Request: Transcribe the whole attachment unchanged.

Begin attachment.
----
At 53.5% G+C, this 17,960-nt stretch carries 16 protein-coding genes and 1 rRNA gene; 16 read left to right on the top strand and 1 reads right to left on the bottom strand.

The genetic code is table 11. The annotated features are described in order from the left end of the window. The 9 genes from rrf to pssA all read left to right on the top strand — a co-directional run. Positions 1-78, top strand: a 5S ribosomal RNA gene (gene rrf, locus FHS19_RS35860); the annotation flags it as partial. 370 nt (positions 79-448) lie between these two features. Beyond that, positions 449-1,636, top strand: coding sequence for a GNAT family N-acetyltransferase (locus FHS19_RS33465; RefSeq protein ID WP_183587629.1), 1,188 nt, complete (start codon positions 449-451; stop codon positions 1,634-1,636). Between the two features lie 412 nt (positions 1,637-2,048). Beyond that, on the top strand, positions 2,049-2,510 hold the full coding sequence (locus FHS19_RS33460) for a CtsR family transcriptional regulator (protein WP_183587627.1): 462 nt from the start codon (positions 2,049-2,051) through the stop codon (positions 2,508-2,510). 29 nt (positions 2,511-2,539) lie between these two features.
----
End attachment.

At 53.5% G+C, this 17,960-nt stretch carries 16 protein-coding genes and 1 rRNA gene; 16 read left to right on the top strand and 1 reads right to left on the bottom strand.

The genetic code is table 11. The annotated features are described in order from the left end of the window. The 9 genes from rrf to pssA all read left to right on the top strand — a co-directional run. Positions 1-78, top strand: a 5S ribosomal RNA gene (gene rrf, locus FHS19_RS35860); the annotation flags it as partial. 370 nt (positions 79-448) lie between these two features. Beyond that, positions 449-1,636, top strand: coding sequence for a GNAT family N-acetyltransferase (locus FHS19_RS33465; RefSeq protein ID WP_183587629.1), 1,188 nt, complete (start codon positions 449-451; stop codon positions 1,634-1,636). Between the two features lie 412 nt (positions 1,637-2,048). Beyond that, on the top strand, positions 2,049-2,510 hold the full coding sequence (locus FHS19_RS33460) for a CtsR family transcriptional regulator (protein WP_183587627.1): 462 nt from the start codon (positions 2,049-2,051) through the stop codon (positions 2,508-2,510). 29 nt (positions 2,511-2,539) lie between these two features.